Ford to spend $1 billion to upgrade South Africa operations
The U.S. automaker said on Tuesday that Ford Motor company would invest $1.05 billion in its South African manufacturing operations, including improvements to increase production of its Ranger pickup truck.
The investments are aimed at increasing Ford’s installed capacity from 168,000 to 200,000 vehicles in South Africa, said Andrea Cavallaro, operations director of the International Business Group of Ford.
“It’s the biggest investment in Ford’s 97-year history in South Africa and one of the largest ever in the local automotive industry,” he told an announcement event.
In ramping up production in Africa, Ford joins global carmakers like Volkswagen, Toyota and Nissan, seen by the industry as a wide, untapped market for new car sales.
In South Africa and other sub-Saharan African countries, about a third of Ford’s local output is sold, with the rest exported elsewhere.
At its plant in Silverton, a suburb of the administrative capital Pretoria, Ford’s South African investment includes $683 million for infrastructure improvements and new facilities and $365 million to improve tooling at major supplier factories.
As part of the Ford-VW partnership, the plant will also produce Volkswagen pickup trucks.
The increased production would generate 1,200 Ford jobs in South Africa, expanding the local workforce to 5,500 workers, while creating an estimated 10,000 new jobs across the supply network of the carmaker.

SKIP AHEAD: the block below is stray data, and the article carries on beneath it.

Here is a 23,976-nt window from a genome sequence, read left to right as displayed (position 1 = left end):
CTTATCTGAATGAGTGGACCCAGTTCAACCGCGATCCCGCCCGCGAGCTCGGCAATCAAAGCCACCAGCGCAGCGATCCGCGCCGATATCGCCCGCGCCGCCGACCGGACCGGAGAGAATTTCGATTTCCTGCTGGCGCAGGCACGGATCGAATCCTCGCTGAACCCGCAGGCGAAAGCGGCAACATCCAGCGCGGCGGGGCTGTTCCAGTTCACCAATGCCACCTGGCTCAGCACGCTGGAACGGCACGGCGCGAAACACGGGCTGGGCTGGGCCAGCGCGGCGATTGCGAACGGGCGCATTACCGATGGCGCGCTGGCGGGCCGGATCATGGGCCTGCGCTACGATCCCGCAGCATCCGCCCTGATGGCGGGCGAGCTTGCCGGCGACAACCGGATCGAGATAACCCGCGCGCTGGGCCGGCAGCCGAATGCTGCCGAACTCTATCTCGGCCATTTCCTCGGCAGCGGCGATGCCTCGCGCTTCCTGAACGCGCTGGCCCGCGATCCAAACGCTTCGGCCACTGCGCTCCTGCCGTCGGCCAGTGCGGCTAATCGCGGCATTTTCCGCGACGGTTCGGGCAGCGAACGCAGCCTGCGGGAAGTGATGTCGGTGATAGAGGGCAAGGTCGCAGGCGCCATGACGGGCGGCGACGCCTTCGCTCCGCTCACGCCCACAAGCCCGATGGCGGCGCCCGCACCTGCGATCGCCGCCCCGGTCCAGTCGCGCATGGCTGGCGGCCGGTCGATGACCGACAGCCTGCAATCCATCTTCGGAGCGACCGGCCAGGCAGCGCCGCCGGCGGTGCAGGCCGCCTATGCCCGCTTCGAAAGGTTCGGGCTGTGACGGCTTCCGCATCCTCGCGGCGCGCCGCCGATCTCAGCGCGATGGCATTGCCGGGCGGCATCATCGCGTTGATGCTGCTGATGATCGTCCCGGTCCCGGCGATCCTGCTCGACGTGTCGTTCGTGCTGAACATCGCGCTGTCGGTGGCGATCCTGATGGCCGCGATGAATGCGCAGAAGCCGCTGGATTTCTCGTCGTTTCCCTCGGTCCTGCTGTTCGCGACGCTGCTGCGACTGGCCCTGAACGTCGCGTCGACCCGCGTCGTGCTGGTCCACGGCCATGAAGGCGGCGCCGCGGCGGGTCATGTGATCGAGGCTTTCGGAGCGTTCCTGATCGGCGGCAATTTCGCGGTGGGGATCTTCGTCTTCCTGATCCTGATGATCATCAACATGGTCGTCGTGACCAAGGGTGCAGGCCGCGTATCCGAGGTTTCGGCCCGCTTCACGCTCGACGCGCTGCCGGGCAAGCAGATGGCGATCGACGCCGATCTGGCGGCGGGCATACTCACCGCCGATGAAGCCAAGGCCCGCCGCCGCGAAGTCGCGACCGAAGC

By 2024, Cavallaro said, Ford also intends to make the Silverton plant fully energy self-sufficient and carbon neutral.
For its automotive industry, South Africa has great ambitions, placing it at the center of efforts to revive economic growth and reduce unemployment by industrialization.
South African President Cyril Ramaphosa, speaking at the Ford announcement, said the company had already helped introduce 12 suppliers of automotive components to the region.
He said, “Ford Motor Company is like a beautiful flower and it has attracted all these wonderful bees that keep coming here”.
The government’s plan aims to more than double the annual output of the industry to 1.4 million vehicles by 2035 and raise the proportion of locally manufactured auto components from 39 percent to 60 percent, backed by investment and tax incentives.
The targets were dealt a blow by the COVID-19 pandemic, but last year, both local sales and exports were down by about 30 percent.